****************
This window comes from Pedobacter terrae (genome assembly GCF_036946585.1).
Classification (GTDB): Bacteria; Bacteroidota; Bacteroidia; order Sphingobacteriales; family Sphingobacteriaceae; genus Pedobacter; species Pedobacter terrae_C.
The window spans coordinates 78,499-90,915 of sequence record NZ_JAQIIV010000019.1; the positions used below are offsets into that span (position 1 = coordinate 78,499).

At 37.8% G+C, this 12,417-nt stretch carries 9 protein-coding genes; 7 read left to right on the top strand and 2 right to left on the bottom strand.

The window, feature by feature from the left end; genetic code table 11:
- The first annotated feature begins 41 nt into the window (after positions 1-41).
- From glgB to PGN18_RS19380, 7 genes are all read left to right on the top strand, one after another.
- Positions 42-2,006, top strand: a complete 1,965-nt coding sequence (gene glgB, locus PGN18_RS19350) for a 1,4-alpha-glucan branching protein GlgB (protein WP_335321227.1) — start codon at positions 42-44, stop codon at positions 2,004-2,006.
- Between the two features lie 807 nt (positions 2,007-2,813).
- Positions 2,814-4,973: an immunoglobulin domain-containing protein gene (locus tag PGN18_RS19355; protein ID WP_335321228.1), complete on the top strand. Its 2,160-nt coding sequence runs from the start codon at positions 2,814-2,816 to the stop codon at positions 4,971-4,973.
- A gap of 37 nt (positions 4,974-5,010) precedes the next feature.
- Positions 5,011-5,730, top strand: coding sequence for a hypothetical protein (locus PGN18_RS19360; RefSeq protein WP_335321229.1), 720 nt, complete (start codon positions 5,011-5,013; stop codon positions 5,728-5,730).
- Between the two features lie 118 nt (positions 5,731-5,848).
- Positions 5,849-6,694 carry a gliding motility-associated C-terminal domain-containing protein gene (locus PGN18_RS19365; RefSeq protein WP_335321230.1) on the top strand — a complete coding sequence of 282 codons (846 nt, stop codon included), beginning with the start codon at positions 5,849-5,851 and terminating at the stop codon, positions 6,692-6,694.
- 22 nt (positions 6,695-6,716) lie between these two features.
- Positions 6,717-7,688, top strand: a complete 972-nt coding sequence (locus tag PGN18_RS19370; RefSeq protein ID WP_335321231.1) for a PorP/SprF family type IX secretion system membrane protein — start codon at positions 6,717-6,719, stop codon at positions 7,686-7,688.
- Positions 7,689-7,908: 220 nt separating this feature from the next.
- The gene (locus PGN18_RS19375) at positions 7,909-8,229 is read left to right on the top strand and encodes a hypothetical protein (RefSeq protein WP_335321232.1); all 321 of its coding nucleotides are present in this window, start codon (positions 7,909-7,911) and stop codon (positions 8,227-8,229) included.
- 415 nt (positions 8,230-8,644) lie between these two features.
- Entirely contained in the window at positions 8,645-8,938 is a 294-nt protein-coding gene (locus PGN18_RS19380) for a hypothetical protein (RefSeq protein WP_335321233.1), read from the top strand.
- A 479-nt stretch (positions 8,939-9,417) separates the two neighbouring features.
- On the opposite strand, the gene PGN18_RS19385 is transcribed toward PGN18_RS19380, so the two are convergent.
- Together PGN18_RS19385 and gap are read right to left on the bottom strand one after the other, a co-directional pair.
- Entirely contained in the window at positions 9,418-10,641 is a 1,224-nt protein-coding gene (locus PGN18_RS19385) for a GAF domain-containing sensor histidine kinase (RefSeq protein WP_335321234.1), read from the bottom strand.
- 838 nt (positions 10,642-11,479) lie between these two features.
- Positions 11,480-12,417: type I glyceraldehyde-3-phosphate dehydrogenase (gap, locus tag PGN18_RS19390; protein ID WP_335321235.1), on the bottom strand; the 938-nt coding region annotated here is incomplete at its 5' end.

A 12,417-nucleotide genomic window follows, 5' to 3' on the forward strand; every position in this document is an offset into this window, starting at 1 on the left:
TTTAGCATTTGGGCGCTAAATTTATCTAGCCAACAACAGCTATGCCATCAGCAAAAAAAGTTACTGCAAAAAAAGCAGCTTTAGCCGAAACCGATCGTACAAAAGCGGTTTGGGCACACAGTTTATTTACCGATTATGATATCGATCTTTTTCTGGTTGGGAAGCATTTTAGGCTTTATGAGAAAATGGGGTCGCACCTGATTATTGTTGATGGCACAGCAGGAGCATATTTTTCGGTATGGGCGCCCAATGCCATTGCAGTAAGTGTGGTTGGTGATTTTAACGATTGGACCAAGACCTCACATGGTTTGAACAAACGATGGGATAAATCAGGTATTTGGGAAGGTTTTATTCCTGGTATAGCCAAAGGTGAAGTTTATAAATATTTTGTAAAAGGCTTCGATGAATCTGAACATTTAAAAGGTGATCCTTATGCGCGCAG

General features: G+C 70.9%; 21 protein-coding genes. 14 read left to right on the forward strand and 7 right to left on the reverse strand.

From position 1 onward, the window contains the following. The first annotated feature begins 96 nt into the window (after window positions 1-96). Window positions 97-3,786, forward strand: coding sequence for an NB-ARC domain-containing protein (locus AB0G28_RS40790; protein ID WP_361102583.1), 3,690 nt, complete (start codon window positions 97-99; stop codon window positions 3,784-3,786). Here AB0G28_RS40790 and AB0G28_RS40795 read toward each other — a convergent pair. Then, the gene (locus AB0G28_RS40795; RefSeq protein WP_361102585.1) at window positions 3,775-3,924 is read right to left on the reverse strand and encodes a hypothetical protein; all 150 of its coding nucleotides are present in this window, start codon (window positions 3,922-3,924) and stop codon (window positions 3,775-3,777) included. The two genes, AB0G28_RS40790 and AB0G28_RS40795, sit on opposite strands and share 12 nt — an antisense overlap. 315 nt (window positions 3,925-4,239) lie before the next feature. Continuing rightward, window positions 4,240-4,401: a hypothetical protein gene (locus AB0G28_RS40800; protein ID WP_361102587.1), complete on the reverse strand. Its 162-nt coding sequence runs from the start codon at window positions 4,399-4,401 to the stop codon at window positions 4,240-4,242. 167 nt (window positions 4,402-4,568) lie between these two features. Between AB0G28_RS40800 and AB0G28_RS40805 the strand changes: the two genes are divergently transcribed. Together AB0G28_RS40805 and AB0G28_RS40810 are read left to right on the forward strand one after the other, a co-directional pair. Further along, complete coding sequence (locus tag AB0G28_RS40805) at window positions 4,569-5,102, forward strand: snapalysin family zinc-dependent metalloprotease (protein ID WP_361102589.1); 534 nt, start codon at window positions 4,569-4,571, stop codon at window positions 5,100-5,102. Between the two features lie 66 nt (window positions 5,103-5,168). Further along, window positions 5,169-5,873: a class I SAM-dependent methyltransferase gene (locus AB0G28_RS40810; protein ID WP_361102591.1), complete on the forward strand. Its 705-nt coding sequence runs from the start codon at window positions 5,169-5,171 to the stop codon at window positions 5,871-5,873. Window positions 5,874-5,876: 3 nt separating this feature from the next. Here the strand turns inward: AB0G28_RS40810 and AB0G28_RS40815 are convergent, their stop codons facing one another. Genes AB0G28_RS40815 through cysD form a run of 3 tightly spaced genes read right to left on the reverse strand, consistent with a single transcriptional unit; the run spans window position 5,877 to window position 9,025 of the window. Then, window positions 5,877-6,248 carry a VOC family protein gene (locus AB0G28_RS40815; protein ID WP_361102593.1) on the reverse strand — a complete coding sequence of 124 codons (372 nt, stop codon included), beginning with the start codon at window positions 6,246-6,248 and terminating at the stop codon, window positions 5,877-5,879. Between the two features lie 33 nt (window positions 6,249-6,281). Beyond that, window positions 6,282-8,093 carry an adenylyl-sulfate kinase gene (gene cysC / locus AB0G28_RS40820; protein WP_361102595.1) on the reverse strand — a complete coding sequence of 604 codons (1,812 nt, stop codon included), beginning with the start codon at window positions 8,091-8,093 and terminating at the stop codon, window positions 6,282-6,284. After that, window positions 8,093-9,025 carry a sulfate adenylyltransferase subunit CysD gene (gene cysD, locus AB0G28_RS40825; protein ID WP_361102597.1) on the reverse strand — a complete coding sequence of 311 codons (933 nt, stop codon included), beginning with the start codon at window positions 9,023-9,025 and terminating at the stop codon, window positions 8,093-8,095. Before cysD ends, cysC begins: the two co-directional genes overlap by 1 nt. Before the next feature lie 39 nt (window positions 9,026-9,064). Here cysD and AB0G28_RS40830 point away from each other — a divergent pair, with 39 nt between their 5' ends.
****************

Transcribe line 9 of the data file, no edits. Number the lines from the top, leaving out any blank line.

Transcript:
- Between the two features lie 807 nt (positions 2,007-2,813).